Artists engaged in summer dance performances at the Howard County Arts Center routinely encounter unexpected sound effects: the scrunch of tires in the parking lot, the voices of gabbing latecomers, even dogs barking in nearby back yards.

The noises filter in through windows kept open because of a lack of air conditioning at the former elementary school. And even with the windows open, temperatures in the center's small, bright theater can reach 100 degrees during performances, center officials say.

"It can be very disruptive," said Mary Toth, executive director of the Howard County Arts Council.

To remedy such conditions, the council has asked the state and county to split the cost of a $500,000 renovation of the facility in north Ellicott City, built in 1961. The money, if granted, would pay for the redesign of the building's lobby and the improvement and expansion of its theater and art galleries.

Newly elected Howard County Executive Charles I. Ecker said Tuesday he will ask for $250,000 -- the share that the county has been asked to pay -- in his next capital budget request. Members of the county's congressional delegation have expressed support for the request, and were scheduled to meet yesterday to discuss it.

The center, known until recently as Rockland Arts Center, is overdue for renovation, Toth said. "It looks more like an elementary school" than an arts center, she said. "Utilitarian is the word that describes it."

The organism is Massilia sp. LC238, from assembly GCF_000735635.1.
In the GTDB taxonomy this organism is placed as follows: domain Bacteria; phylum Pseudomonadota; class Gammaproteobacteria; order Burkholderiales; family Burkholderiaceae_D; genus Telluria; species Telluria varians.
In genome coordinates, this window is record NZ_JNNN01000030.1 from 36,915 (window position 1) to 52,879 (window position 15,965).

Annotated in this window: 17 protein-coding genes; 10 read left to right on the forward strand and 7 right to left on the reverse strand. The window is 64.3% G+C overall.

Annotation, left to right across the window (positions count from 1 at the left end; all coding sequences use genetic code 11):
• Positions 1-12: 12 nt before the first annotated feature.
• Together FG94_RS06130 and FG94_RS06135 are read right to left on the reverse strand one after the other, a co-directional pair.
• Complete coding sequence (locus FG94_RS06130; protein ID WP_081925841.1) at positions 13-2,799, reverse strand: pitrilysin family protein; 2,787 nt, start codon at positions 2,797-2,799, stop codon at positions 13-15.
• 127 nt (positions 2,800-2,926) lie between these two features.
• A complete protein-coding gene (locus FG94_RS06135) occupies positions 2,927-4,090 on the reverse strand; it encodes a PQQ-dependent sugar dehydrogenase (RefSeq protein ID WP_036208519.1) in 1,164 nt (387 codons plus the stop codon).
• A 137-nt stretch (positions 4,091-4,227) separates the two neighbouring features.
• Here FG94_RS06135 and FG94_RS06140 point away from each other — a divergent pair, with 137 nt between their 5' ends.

The center, which has been at its current location since 1983, houses the Kinetics Dance Theater, 22 different artists and performance groups and three art galleries. About 8 to 10 performances a year are given there.

Some of the money being sought would pay for basics. There are no dressing rooms or showers for performers at the 100-seat theater, for example. "Some companies simply won't perform in a space like this," Toth said.

Also, it's difficult for dance and drama companies to profit from performances at a 100-seat venue.

If approved, the funding probably won't be made available until July, Toth said.

A cultural needs survey done last year found that residents want additional space for dramatic arts in the county.